Diageo profits bolstered by emerging markets

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Diageo, the world's biggest spirits maker, has reported a 15% rise in half-year pre-tax profits helped by good trading in emerging markets.

The producer of Smirnoff vodka, Johnnie Walker whisky and Guinness made profits of £1.6bn with sales up 3% to £7.1bn.

Diageo said better trading in Latin America, Africa and Asia had helped to offset weaker sales in Europe where consumers moved to cheaper drinks.

The firm predicted higher profit growth this year as key markets recovered.

Some European markets - including Greece, Spain and the Irish Republic - had struggled, though this was not surprising given growing unemployment, cut state benefits, and lower consumer confidence amid sinking property prices, said Diageo's chief executive Paul Walsh.

"There's no question that we as a business do better when there's good GDP growth and good consumer confidence," he told the BBC, but he added that its sales in Germany, France, Russia and eastern Europe were strong.

Image caption,
Africa is one of Diageo's key emerging markets through beers such as Tusker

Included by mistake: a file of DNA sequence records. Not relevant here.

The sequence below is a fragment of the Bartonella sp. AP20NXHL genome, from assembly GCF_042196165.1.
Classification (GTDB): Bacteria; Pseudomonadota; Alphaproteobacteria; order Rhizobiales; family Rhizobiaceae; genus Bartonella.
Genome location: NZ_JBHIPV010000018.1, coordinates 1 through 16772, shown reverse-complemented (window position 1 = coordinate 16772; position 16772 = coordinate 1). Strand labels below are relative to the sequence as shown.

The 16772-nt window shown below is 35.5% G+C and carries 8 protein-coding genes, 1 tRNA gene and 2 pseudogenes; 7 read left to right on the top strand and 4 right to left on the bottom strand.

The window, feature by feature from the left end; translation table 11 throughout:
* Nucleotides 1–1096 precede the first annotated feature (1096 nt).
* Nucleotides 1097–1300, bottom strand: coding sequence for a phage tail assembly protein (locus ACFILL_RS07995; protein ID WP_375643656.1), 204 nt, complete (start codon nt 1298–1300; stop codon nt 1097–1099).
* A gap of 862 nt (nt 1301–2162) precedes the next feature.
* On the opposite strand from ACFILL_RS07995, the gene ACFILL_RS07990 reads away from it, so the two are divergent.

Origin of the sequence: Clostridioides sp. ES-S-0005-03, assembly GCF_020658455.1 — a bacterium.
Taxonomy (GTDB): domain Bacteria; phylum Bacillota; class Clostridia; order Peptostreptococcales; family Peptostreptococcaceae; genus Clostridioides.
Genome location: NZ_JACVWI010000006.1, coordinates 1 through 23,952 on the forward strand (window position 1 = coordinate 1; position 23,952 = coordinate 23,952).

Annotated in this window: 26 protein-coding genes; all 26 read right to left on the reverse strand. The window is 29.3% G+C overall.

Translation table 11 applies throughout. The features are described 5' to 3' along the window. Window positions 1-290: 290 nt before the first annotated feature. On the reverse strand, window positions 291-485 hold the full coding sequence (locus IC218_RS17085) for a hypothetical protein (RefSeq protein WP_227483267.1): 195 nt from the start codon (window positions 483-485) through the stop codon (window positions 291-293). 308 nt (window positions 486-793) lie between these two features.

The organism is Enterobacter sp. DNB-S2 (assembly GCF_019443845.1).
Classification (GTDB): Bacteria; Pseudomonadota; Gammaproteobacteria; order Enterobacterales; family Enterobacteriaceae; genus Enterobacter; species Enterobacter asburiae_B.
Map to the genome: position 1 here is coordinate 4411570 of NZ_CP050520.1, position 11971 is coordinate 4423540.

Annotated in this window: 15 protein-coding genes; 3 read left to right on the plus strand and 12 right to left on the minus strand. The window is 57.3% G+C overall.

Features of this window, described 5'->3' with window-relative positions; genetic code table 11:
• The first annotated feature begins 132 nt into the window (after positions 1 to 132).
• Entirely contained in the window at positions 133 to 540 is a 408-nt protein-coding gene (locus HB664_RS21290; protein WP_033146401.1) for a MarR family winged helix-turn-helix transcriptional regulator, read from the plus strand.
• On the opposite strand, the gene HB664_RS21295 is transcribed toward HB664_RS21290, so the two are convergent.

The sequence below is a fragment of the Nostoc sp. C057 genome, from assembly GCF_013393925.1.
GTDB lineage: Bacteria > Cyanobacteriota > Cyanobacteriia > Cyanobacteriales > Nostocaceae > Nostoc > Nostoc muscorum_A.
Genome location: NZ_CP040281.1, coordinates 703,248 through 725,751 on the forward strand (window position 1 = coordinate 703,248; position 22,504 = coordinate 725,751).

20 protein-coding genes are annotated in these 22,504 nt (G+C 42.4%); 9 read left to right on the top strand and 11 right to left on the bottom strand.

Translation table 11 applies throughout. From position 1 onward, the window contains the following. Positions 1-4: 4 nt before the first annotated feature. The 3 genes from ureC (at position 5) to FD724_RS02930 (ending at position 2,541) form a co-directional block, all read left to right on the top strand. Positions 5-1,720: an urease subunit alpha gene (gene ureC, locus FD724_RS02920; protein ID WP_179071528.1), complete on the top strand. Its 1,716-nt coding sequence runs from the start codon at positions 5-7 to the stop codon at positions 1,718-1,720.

"Despite the economic weakness in much of Europe, our first half performance gives me increased confidence that we will improve on the organic operating profit growth we deliver," he added.

Latin America, Africa and Asia make up about a third of group earnings.

It has a large Scotch business in South America and a sizeable beer business in Africa through brands such as Tusker, as well as Guinness. Growth in those markets has kept up throughout the global downturn.

It is also building up a market in China, particularly with Johnnie Walker.

Diageo shares were down in morning trading, but Richard Hunter, head of UK equities at Hargreaves Lansdown stockbrokers, said this belied "a progressively strong underlying story".

"Whilst demand in Europe remains relatively weak, Diageo has continued to benefit from its geographical diversification," he added.

However, analysts at Investec Securities were less upbeat, calling Diageo's report "a poor result with further hangover to come", saying the drinks giant faced a hit from the impact of foreign exchange movements.

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